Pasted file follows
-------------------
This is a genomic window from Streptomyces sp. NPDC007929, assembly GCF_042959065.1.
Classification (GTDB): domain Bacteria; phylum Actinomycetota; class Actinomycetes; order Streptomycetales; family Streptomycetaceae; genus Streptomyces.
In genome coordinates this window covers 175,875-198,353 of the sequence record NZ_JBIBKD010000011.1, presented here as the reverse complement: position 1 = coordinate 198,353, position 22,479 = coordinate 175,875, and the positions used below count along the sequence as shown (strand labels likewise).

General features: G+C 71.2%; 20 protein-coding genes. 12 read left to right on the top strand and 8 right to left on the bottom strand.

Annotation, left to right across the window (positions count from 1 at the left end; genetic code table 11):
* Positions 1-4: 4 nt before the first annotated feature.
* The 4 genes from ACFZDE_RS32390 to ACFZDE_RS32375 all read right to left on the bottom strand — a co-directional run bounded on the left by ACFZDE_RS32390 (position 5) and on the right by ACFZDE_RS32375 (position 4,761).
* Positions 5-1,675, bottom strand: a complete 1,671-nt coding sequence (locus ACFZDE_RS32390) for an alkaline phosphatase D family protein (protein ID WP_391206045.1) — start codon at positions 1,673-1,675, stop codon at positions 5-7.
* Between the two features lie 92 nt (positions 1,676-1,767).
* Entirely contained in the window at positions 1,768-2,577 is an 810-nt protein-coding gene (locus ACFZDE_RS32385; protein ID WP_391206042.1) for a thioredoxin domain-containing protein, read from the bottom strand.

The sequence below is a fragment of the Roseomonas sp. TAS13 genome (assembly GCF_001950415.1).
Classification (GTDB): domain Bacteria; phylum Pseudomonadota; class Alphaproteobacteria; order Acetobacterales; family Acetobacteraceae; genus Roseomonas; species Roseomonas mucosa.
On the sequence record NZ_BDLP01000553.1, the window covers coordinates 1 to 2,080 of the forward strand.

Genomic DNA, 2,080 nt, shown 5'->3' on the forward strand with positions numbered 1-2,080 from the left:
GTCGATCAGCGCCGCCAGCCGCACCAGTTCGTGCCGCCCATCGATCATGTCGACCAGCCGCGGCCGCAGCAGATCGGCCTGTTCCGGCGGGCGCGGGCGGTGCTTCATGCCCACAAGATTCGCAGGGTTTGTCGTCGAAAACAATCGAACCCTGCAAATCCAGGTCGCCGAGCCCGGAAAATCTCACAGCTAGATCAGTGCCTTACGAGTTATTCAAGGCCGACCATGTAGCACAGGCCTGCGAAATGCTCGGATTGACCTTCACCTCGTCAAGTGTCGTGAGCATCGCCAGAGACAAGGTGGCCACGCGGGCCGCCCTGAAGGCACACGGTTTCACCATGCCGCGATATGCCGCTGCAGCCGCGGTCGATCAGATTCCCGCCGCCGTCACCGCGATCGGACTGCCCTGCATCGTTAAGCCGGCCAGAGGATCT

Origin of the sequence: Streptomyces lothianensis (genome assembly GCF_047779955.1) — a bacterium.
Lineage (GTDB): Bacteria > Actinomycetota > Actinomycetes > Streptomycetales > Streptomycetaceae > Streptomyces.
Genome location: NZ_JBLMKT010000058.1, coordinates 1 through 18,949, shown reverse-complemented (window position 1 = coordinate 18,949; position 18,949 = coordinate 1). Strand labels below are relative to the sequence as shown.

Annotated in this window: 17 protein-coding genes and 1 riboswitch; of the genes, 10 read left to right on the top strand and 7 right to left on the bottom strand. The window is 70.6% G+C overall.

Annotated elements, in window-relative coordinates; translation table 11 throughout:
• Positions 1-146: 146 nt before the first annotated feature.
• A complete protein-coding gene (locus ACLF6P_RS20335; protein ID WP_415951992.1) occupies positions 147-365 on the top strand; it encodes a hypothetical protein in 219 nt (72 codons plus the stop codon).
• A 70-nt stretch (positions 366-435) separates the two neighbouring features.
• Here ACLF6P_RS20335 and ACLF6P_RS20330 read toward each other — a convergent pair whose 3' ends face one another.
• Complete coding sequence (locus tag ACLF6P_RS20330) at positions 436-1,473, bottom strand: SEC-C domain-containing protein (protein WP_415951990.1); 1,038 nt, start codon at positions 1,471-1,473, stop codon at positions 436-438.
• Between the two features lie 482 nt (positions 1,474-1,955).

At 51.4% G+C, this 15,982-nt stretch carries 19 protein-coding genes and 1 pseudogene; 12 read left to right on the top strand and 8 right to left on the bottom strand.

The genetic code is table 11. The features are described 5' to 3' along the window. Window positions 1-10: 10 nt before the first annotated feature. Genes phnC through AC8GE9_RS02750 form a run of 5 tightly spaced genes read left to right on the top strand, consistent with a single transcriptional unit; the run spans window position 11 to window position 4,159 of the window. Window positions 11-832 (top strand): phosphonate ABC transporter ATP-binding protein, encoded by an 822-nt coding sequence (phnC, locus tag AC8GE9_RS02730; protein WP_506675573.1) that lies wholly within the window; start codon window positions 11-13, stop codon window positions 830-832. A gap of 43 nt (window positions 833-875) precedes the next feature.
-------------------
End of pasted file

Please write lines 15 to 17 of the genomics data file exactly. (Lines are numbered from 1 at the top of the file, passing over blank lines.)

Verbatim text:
GTCGATCAGCGCCGCCAGCCGCACCAGTTCGTGCCGCCCATCGATCATGTCGACCAGCCGCGGCCGCAGCAGATCGGCCTGTTCCGGCGGGCGCGGGCGGTGCTTCATGCCCACAAGATTCGCAGGGTTTGTCGTCGAAAACAATCGAACCCTGCAAATCCAGGTCGCCGAGCCCGGAAAATCTCACAGCTAGATCAGTGCCTTACGAGTTATTCAAGGCCGACCATGTAGCACAGGCCTGCGAAATGCTCGGATTGACCTTCACCTCGTCAAGTGTCGTGAGCATCGCCAGAGACAAGGTGGCCACGCGGGCCGCCCTGAAGGCACACGGTTTCACCATGCCGCGATATGCCGCTGCAGCCGCGGTCGATCAGATTCCCGCCGCCGTCACCGCGATCGGACTGCCCTGCATCGTTAAGCCGGCCAGAGGATCT

Origin of the sequence: Streptomyces lothianensis (genome assembly GCF_047779955.1) — a bacterium.
Lineage (GTDB): Bacteria > Actinomycetota > Actinomycetes > Streptomycetales > Streptomycetaceae > Streptomyces.